Submitted to: Rangeland Ecology and Management
Publication Type: Peer Reviewed Journal
Publication Acceptance Date: 11/16/2013
Publication Date: 3/1/2014
Publication URL: handle.nal.usda.gov/10113/59317
Citation: Bohnert, D.W., Sheley, R.L., Falck, S.J., Nyman, A.A. 2014. Knapweed hay as a nutritional supplement for beef cows fed low-quality forage. Rangeland Ecology and Management. 67(2):219-223. DOI: 10.2111/REM-D-13-00091.1. Interpretive Summary: Russian knapweed is a difficult invasive plant to manage and control. One option in a continuing management plan is to use the plant for targeted grazing and even useful as a winter feedstock to supplement livestock fed low quality hay. Russian knapweed hay can be safely used as a nutritional supplement for mature beef cattle consuming low quality forages. This research offers a potential solution to two very serious production problems by lessening the negative impacts of an invasive weed and helping to remove a bottleneck in livestock production systems.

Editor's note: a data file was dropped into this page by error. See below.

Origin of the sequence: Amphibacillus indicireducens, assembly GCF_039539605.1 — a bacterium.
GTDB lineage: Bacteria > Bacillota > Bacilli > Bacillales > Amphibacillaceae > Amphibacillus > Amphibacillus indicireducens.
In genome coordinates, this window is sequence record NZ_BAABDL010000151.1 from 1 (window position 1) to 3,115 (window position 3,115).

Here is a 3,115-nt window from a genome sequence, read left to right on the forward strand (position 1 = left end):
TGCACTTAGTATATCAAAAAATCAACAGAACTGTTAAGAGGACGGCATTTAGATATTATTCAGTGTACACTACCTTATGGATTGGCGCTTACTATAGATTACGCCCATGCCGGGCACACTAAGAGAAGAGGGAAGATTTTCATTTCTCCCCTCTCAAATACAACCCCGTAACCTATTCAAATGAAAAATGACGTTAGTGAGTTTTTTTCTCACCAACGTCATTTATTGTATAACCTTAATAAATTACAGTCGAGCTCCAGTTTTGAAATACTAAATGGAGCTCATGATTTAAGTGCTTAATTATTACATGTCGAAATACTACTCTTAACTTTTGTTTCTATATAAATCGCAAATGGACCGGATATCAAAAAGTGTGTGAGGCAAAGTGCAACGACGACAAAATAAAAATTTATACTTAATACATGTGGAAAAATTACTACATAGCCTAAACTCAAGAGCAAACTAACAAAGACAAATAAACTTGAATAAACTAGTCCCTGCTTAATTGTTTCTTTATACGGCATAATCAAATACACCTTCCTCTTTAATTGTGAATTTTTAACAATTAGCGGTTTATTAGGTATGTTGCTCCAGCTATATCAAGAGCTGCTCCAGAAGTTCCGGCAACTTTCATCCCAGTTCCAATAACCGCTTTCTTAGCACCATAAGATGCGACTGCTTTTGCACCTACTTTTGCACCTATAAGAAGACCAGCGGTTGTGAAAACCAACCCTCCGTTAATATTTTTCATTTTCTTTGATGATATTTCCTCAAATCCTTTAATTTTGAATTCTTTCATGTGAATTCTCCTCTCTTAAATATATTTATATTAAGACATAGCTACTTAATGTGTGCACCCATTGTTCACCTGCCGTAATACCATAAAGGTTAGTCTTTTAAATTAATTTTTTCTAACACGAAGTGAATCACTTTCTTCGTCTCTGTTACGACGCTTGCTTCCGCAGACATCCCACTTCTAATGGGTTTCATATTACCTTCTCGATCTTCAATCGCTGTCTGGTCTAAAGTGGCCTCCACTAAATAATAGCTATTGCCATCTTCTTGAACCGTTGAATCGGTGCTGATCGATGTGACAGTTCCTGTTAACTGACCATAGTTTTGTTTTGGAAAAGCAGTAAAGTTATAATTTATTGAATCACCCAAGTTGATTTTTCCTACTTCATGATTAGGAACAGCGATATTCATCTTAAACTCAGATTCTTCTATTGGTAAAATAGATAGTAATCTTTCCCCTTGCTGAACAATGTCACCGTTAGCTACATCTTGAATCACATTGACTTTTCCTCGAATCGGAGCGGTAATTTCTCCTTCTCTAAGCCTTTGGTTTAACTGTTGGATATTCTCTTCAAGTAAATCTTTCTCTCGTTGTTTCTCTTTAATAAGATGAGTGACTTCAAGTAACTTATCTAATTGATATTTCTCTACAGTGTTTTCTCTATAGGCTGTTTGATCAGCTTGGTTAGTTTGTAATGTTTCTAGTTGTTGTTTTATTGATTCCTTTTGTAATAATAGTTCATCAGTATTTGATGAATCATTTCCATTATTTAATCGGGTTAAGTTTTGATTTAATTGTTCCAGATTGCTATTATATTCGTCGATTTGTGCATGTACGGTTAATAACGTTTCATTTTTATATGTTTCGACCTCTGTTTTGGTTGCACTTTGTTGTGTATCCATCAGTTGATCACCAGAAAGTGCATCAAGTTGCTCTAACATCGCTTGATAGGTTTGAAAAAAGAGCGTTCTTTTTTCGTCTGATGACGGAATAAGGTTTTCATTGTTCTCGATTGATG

Technical Abstract: Advancing our ability to use invasive plants for producing commodities is central to the agricultural industry. Our objective was to evaluate the potential for using Russian knapweed (Acroptilon repens (L) DC.) as a winter feed supplement for ruminant livestock. Russian knapweed is rhizomatous plant that often grows on accessible and productive land and has protein values similar to alfalfa (Medicago sativa L.). In experiment 1, we utilized three ruminally cannulated Angus × Hereford steers in a completely randomized design to compare the ruminal degradation characteristics of alfalfa and Russian knapweed. In the second experiment, Russian knapweed and alfalfa (13 and 21% CP, respectively; DM basis) were compared as protein supplements using 48 Hereford × Angus, mid-gestation, beef cows (530 ± 5 kg) offered ad libitum hard fescue (Festuca brevipila Tracey) straw (4% CP; DM basis) in an 84-d study. Treatments included an unsupplemented control and alfalfa or Russian knapweed provided on an iso-nitrogenous basis (approximately 0.50 kg CP/d). Cows were stratified by weight and body condition score (BCS) and allotted to treatments in a randomized complete block design using 12 pens (4 cows/pen; 16 cows/treatment). In Experiment 1, the rate and effective degradability of neutral detergent fiber (NDF; 7.3 vs 4.6%/hour; 52 vs 49%) was greater for alfalfa compared with Russian knapweed (P = 0.02). Ruminal lag time for NDF (period before measurable disappearance began) was greater for knapweed (P = 0.03; 3.1 hours vs 1.2 hours). Soluble N (A fraction), rate of N degradation, rumen degradable nitrogen, and effective degradability of N were all greater for alfalfa compared with Russian knapweed (P < 0.01). In Experiment 2, protein supplementation increased (P < 0.01) cow weight gain and BCS compared to the unsupplemented control with no difference between alfalfa and Russian knapweed (P = 0.47). There was no difference (P = 0.60) in the quantity of straw offered between the unsupplemented cows and supplemented groups, but alfalfa fed cows were offered approximately 11% more (P = 0.03) than Russian knapweed fed cows. Total DM offered to cows was greater (P < 0.01) for supplemented compared with unsupplemented cows with no difference noted between alfalfa and Russian knapweed (P = 0.79). Russian knapweed is comparable to alfalfa as a protein supplement for beef cows consuming low-quality forage. Using Russian knapweed as a nutritional supplement can help solve two major production problems; managing an invasive weed and providing a feedstuff that reduces a bottleneck in livestock production systems